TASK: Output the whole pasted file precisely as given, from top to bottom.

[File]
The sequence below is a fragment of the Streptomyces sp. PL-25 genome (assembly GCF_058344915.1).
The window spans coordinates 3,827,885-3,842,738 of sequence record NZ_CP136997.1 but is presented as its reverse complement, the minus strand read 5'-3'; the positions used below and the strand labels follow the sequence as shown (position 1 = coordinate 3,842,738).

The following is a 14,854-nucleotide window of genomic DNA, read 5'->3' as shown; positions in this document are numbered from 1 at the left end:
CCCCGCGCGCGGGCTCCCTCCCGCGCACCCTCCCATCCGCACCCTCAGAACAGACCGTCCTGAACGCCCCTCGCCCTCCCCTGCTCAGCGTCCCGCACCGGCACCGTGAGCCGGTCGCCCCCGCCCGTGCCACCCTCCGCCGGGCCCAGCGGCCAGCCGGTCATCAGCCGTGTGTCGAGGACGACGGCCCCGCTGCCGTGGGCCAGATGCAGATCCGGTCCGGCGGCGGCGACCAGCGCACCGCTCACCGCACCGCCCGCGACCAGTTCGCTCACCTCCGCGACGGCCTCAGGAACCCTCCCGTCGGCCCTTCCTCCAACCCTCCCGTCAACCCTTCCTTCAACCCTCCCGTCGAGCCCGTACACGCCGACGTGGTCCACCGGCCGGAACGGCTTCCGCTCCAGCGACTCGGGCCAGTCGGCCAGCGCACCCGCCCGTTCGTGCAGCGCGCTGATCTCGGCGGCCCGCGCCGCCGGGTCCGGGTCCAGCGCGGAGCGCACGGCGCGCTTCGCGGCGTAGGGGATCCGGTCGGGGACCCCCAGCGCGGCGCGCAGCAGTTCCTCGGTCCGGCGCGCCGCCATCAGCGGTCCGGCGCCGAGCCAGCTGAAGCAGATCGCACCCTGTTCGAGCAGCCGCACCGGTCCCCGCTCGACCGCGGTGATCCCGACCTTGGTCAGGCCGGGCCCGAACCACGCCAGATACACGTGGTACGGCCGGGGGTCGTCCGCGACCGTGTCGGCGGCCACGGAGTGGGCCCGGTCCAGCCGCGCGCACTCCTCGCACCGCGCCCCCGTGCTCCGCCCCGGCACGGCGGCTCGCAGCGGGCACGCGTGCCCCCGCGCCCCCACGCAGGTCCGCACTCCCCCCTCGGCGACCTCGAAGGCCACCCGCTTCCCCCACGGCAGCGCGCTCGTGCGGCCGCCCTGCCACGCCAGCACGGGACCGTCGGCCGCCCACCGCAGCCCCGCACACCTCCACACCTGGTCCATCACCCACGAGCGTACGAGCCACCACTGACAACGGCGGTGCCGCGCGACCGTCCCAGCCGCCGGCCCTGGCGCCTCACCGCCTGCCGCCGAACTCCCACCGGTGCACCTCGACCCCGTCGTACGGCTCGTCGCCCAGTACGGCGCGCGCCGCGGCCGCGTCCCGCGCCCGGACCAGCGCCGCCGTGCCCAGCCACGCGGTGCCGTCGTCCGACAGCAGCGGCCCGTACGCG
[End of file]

The sequence below is a fragment of the Streptomyces sp. PL-25 genome (assembly GCF_058344915.1).
The window spans coordinates 3,827,885-3,842,738 of sequence record NZ_CP136997.1 but is presented as its reverse complement, the minus strand read 5'-3'; the positions used below and the strand labels follow the sequence as shown (position 1 = coordinate 3,842,738).

The following is a 14,854-nucleotide window of genomic DNA, read 5'->3' as shown; positions in this document are numbered from 1 at the left end:
CCCCGCGCGCGGGCTCCCTCCCGCGCACCCTCCCATCCGCACCCTCAGAACAGACCGTCCTGAACGCCCCTCGCCCTCCCCTGCTCAGCGTCCCGCACCGGCACCGTGAGCCGGTCGCCCCCGCCCGTGCCACCCTCCGCCGGGCCCAGCGGCCAGCCGGTCATCAGCCGTGTGTCGAGGACGACGGCCCCGCTGCCGTGGGCCAGATGCAGATCCGGTCCGGCGGCGGCGACCAGCGCACCGCTCACCGCACCGCCCGCGACCAGTTCGCTCACCTCCGCGACGGCCTCAGGAACCCTCCCGTCGGCCCTTCCTCCAACCCTCCCGTCAACCCTTCCTTCAACCCTCCCGTCGAGCCCGTACACGCCGACGTGGTCCACCGGCCGGAACGGCTTCCGCTCCAGCGACTCGGGCCAGTCGGCCAGCGCACCCGCCCGTTCGTGCAGCGCGCTGATCTCGGCGGCCCGCGCCGCCGGGTCCGGGTCCAGCGCGGAGCGCACGGCGCGCTTCGCGGCGTAGGGGATCCGGTCGGGGACCCCCAGCGCGGCGCGCAGCAGTTCCTCGGTCCGGCGCGCCGCCATCAGCGGTCCGGCGCCGAGCCAGCTGAAGCAGATCGCACCCTGTTCGAGCAGCCGCACCGGTCCCCGCTCGACCGCGGTGATCCCGACCTTGGTCAGGCCGGGCCCGAACCACGCCAGATACACGTGGTACGGCCGGGGGTCGTCCGCGACCGTGTCGGCGGCCACGGAGTGGGCCCGGTCCAGCCGCGCGCACTCCTCGCACCGCGCCCCCGTGCTCCGCCCCGGCACGGCGGCTCGCAGCGGGCACGCGTGCCCCCGCGCCCCCACGCAGGTCCGCACTCCCCCCTCGGCGACCTCGAAGGCCACCCGCTTCCCCCACGGCAGCGCGCTCGTGCGGCCGCCCTGCCACGCCAGCACGGGACCGTCGGCCGCCCACCGCAGCCCCGCACACCTCCACACCTGGTCCATCACCCACGAGCGTACGAGCCACCACTGACAACGGCGGTGCCGCGCGACCGTCCCAGCCGCCGGCCCTGGCGCCTCACCGCCTGCCGCCGAACTCCCACCGGTGCACCTCGACCCCGTCGTACGGCTCGTCGCCCAGTACGGCGCGCGCCGCGGCCGCGTCCCGCGCCCGGACCAGCGCCGCCGTGCCCAGCCACGCGGTGCCGTCGTCCGACAGCAGCGGCCCGTACGCG